Commercial Litigation and Arbitration

Law Firm Must Act with Bad Faith Independent of Its Partner to Warrant Inherent Power Sanctions Against Firm

From Wolters Kluwer Fin. Servs. v. Scivantage, 2009 U.S. App. LEXIS 8246 (2d Cir. April 21, 2009):

[Law Firm Must Act with Bad Faith Independent of Partner’s, in Order to Warrant Inherent Power Sanctions Against the Firm]

The district court found that Dorsey's [the law firm’s] main purpose in filing a Rule 41 voluntary dismissal of the Wolters litigation was to judge-shop in order to conceal from its client "deficiencies in counsel's advocacy" that had been noted by the district judge in New York. The district court reasoned that this sort of judge-shopping was an improper purpose and was accordingly sanctionable.

In seeking reversal of the sanction, Dorsey advances two arguments: (1) the district court's finding that Dorsey lawyers acted with an improper purpose was not accompanied by a finding that the firm itself acted in bad faith; and (2) the conduct itself is not sanctionable because the Rule 41 dismissal was not entirely without color. We agree with Dorsey on both grounds.

With regard to bad faith, the only passage in the district court's opinion touching on culpability of the firm itself is in a footnote to its conclusion, in which the court wrote that the firm's culpability "stems not only from Ms. Peters [a Dorsey partner], but also from the firm's inability ... to adequately supervise its attorneys, as well as its decision to leave Ms. Peters in charge of the litigation while she was on vacation." This passage reflects that the district court imputed Peters's bad faith to Dorsey because Dorsey failed to prevent what she did. But we have held that "[b]ad faith is personal" and "may not automatically be visited" on others. Browning Debenture Holders' Comm. v. DASA Corp., 560 F.2d 1078, 1089 (2d Cir. 1977). Accordingly, absent other specific evidence of Dorsey's bad faith, a sanction under the court's inherent power is unjustified. See Milltex Indus. Corp. v. Jacquard Lace Co., 55 F.3d 34, 38 (2d Cir. 1995) ("[T]he court's factual findings of bad faith must be characterized by a high degree of specificity.") (internal quotation marks omitted).

[“Unfettered” Right to Voluntarily Dismiss Action under Rule 41]

With regard to the Rule 41 dismissal, a plaintiff who has not been served with an answer or motion for summary judgment has an "unfettered right voluntarily and unilaterally to dismiss an action." Thorp v. Scarne, 599 F.2d 1169, 1175 (2d Cir. 1979). Dismissal of a suit may be disruptive and annoying, but it is permitted by the rules:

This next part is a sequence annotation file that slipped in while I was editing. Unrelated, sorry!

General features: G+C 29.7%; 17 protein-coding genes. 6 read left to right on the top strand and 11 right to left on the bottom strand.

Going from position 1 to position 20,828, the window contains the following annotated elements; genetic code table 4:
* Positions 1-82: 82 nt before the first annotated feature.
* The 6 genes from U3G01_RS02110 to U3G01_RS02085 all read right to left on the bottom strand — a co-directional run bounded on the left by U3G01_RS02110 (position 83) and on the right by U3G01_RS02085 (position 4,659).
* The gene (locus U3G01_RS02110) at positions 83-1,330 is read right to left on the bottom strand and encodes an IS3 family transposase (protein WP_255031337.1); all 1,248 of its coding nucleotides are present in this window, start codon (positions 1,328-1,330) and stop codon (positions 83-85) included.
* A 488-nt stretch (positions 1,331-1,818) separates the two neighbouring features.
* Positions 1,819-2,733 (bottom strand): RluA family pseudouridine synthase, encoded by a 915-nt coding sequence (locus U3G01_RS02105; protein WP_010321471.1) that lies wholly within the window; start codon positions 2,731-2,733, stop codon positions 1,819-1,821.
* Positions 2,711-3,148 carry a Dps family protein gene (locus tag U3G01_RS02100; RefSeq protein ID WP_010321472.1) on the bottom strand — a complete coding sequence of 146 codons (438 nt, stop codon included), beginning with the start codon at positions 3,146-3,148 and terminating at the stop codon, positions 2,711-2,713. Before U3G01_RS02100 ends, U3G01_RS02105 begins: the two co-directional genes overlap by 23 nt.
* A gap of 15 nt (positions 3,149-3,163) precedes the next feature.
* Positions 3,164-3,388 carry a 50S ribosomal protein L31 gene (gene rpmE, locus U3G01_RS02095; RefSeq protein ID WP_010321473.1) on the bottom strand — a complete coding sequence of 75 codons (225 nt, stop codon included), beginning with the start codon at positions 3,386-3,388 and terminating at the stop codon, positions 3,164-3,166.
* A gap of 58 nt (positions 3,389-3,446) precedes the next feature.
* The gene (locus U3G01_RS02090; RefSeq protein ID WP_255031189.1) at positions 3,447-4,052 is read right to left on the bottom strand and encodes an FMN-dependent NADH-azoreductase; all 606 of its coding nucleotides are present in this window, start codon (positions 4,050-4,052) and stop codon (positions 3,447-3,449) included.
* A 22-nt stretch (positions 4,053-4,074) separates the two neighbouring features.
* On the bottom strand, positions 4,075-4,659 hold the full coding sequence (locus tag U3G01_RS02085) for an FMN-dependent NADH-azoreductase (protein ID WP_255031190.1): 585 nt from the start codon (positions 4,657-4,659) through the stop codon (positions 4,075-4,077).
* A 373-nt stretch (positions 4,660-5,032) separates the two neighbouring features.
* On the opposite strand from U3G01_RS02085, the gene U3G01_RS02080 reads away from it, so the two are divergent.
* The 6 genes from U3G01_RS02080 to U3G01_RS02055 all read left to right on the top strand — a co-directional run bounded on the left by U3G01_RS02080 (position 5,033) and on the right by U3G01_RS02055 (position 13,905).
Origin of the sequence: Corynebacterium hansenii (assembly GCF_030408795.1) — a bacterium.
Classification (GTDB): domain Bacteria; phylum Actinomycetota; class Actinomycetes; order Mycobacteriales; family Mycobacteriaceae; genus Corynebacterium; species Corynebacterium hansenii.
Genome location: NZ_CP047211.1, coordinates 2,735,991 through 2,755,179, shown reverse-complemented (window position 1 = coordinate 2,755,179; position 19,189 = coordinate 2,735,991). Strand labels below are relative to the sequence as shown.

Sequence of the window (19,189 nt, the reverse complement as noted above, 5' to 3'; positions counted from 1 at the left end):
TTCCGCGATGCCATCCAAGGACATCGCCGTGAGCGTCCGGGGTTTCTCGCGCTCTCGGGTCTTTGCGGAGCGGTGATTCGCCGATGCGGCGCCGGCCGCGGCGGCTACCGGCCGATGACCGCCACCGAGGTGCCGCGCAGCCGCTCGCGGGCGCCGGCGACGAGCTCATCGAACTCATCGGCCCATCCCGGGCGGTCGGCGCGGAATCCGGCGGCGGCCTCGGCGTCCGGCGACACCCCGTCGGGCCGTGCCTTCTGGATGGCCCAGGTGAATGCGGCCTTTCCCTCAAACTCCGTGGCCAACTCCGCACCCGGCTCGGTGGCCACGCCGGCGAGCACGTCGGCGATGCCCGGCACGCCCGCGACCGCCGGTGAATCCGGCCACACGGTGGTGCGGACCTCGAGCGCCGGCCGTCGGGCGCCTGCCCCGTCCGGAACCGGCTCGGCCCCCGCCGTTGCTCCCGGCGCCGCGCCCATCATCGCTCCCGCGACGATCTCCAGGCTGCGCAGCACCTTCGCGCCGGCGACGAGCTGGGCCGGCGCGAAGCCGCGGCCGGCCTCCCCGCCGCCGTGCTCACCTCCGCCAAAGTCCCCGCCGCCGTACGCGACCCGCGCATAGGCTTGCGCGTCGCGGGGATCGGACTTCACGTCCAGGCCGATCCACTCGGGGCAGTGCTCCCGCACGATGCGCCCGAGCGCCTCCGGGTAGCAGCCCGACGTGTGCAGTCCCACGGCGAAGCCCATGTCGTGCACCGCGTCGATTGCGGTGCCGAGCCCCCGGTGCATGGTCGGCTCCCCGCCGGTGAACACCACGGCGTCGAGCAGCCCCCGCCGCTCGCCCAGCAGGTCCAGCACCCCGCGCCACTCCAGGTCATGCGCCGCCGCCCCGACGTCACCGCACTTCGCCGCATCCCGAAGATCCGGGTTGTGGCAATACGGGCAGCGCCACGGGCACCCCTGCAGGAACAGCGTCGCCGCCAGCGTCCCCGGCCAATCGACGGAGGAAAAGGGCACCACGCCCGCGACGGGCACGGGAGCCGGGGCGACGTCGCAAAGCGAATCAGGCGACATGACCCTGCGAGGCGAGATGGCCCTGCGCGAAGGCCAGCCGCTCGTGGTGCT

[P]laintiffs tend to dismiss actions that do not look promising while defendants generally want to obtain an adjudication on the merits in precisely the same cases. [But as] long as the plaintiff has brought himself within the requirements of Rule 41, his reasons for wanting to do so are not for us to judge.

Id. at 1177 n.10. It follows that Dorsey was entitled to file a valid Rule 41 notice of voluntary dismissal for any reason, and the fact that it did so to flee the jurisdiction or the judge does not make the filing sanctionable. Accordingly, because the district court made no finding that Dorsey acted in bad faith in voluntarily dismissing the case under Rule 41, and because Dorsey was entitled by law to dismiss the case, the district court's sanction against Dorsey for filing the voluntary dismissal must be reversed.

[Deception Ordered by Partner-in-Charge Does Not Warrant Imposing Sanction on His or Her Partner]

The district court had directed the parties to schedule the depositions of key witnesses. Dorsey (on behalf of Wolters) asked to depose Bill Wagner, whose deposition was scheduled for Friday, April 13 — the day of the dismissal. On April 12, Reiner [Peters’ partner] e-mailed defendants' counsel to confirm the deposition. Later that day, Peters told Reiner that she wanted to depose another witness instead. She then e-mailed opposing counsel and asked to substitute the witness; opposing counsel responded that Wagner would appear as scheduled.

The next morning, in view of the imminent dismissal of the New York suit, Reiner asked Peters if he could notify an adversary lawyer that the Wagner deposition would not be going ahead. Peters told Reiner to wait because she didn't "want to tip him off." She later authorized Reiner to cancel the Wagner deposition, and he then advised opposing counsel by e-mail that Dorsey was unable to go forward with the Wagner deposition as scheduled because he hadn't heard from them regarding the substitution of witnesses — which was not so. The district court sanctioned Reiner for his conduct in cancelling the Wagner deposition, finding that his last e-mail "was simply a bad faith subterfuge" to hide the true reason for the cancellation--namely the impending voluntary dismissal.


This sanction must be reversed. It is true that Reiner made a misrepresentation when he claimed that the reason for the cancellation was the failure of opposing counsel to answer Dorsey's request to substitute witnesses. But not every pretextual or tactical misdirection is a sufficient ground for sanctions. It was in everyone's interest that the deposition be cancelled, for a reason that Reiner lacked authority (from Peters) to disclose. The district court's findings clearly show that the cancellation of the deposition was done for the purpose of concealment, but that was the intent of Peters, not Reiner. In the absence of other specific evidence of Reiner's intentional misconduct, the sanction must be reversed. See Schlaifer, 194 F.3d at 338.

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